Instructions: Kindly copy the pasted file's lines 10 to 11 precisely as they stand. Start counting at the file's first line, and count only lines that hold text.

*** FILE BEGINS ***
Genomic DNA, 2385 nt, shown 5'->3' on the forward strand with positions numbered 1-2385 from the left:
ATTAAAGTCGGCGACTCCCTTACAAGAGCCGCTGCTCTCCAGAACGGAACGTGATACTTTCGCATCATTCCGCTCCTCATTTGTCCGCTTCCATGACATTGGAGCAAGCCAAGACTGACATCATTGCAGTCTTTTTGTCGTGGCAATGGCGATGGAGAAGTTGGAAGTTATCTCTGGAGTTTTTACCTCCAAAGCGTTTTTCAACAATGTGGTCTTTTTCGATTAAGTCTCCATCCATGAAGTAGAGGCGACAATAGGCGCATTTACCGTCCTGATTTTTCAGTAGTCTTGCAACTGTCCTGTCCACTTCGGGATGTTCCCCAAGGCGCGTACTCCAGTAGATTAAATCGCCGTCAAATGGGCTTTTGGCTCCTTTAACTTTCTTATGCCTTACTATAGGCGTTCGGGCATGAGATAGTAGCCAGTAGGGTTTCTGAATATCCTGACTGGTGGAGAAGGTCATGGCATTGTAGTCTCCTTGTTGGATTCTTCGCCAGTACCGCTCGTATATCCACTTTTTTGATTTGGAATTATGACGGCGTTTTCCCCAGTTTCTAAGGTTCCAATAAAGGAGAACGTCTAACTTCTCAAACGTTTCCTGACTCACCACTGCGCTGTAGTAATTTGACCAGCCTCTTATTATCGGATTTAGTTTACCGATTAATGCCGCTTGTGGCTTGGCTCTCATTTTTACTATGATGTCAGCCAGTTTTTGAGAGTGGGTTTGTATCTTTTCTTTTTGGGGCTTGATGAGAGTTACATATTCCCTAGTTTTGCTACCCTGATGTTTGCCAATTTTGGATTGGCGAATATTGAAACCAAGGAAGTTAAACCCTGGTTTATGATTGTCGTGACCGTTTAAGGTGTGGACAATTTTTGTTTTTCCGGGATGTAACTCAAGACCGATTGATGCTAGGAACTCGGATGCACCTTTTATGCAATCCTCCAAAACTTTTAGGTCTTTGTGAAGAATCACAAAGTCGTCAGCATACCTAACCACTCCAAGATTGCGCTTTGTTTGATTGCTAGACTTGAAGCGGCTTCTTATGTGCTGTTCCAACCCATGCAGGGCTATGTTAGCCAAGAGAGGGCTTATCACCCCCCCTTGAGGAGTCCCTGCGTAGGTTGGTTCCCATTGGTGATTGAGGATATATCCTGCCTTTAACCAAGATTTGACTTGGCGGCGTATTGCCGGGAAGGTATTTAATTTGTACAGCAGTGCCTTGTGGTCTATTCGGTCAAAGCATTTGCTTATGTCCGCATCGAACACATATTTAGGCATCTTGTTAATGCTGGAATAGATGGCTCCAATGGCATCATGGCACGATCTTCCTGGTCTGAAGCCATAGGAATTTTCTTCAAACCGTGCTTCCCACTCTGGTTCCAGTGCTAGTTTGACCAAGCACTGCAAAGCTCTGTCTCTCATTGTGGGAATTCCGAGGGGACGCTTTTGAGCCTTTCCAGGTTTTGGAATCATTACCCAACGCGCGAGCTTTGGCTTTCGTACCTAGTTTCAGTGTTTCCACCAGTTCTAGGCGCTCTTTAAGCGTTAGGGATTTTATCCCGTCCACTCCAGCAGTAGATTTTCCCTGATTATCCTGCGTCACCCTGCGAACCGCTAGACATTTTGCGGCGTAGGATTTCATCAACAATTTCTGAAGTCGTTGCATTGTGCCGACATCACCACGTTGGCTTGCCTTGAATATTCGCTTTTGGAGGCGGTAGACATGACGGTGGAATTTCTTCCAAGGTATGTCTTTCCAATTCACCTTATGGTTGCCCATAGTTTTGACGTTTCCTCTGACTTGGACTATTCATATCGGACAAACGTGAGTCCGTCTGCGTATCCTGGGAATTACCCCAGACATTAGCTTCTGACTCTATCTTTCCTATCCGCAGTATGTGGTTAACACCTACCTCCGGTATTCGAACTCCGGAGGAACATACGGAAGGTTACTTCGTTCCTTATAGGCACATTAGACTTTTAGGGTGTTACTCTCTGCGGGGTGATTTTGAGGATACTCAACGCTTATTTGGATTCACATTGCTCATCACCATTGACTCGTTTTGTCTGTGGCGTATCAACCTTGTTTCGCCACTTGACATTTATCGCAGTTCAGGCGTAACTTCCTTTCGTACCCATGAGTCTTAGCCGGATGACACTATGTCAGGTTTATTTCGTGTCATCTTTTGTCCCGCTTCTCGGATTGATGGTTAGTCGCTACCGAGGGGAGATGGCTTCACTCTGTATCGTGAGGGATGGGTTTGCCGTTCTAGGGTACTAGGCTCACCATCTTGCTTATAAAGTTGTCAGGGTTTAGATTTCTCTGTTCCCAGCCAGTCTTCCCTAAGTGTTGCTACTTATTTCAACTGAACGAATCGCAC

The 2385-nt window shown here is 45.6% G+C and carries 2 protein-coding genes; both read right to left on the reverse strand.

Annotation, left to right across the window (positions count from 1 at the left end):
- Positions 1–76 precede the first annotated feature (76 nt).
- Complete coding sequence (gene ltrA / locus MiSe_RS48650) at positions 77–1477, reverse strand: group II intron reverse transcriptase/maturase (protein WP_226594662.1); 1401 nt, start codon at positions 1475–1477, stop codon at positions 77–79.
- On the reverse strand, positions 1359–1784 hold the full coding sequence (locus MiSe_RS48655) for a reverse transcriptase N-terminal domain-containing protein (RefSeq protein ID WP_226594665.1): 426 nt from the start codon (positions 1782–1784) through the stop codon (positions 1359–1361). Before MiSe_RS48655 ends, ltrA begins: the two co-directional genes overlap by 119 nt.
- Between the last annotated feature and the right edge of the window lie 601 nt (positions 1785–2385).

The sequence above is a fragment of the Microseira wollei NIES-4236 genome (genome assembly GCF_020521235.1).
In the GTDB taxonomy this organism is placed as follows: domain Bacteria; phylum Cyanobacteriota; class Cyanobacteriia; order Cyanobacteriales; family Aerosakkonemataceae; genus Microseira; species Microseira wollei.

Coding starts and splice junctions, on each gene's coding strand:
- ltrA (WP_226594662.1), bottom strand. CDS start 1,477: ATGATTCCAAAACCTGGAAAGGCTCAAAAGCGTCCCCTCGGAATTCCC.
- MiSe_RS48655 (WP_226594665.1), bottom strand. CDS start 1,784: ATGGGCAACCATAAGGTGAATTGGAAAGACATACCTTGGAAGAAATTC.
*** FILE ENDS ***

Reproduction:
In the GTDB taxonomy this organism is placed as follows: domain Bacteria; phylum Cyanobacteriota; class Cyanobacteriia; order Cyanobacteriales; family Aerosakkonemataceae; genus Microseira; species Microseira wollei.

Coding starts and splice junctions, on each gene's coding strand: